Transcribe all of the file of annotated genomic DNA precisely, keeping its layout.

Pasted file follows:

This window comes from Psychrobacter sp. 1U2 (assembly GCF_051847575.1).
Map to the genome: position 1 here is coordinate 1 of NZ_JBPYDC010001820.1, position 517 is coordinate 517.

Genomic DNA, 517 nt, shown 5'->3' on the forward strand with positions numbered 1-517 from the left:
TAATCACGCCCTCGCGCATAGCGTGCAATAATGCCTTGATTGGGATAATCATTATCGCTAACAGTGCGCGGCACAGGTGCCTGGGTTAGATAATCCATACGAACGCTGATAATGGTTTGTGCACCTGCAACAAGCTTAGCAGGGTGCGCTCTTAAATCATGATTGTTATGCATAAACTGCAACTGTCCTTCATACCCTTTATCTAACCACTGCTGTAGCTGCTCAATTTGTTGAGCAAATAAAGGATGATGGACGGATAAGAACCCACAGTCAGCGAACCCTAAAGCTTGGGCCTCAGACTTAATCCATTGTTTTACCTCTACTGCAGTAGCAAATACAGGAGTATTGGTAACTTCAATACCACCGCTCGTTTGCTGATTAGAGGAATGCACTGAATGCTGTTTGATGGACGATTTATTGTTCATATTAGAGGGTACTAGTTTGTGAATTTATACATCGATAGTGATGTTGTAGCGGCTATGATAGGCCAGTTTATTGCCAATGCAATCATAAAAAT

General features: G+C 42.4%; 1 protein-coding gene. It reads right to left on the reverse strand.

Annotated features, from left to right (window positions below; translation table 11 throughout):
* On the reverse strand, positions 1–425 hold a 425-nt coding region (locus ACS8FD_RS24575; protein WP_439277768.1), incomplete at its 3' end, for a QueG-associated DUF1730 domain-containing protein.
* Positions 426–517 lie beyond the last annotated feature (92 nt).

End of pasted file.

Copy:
This window comes from Psychrobacter sp. 1U2 (assembly GCF_051847575.1).
Map to the genome: position 1 here is coordinate 1 of NZ_JBPYDC010001820.1, position 517 is coordinate 517.

Genomic DNA, 517 nt, shown 5'->3' on the forward strand with positions numbered 1-517 from the left:
TAATCACGCCCTCGCGCATAGCGTGCAATAATGCCTTGATTGGGATAATCATTATCGCTAACAGTGCGCGGCACAGGTGCCTGGGTTAGATAATCCATACGAACGCTGATAATGGTTTGTGCACCTGCAACAAGCTTAGCAGGGTGCGCTCTTAAATCATGATTGTTATGCATAAACTGCAACTGTCCTTCATACCCTTTATCTAACCACTGCTGTAGCTGCTCAATTTGTTGAGCAAATAAAGGATGATGGACGGATAAGAACCCACAGTCAGCGAACCCTAAAGCTTGGGCCTCAGACTTAATCCATTGTTTTACCTCTACTGCAGTAGCAAATACAGGAGTATTGGTAACTTCAATACCACCGCTCGTTTGCTGATTAGAGGAATGCACTGAATGCTGTTTGATGGACGATTTATTGTTCATATTAGAGGGTACTAGTTTGTGAATTTATACATCGATAGTGATGTTGTAGCGGCTATGATAGGCCAGTTTATTGCCAATGCAATCATAAAAAT

General features: G+C 42.4%; 1 protein-coding gene. It reads right to left on the reverse strand.

Annotated features, from left to right (window positions below; translation table 11 throughout):
* On the reverse strand, positions 1–425 hold a 425-nt coding region (locus ACS8FD_RS24575; protein WP_439277768.1), incomplete at its 3' end, for a QueG-associated DUF1730 domain-containing protein.
* Positions 426–517 lie beyond the last annotated feature (92 nt).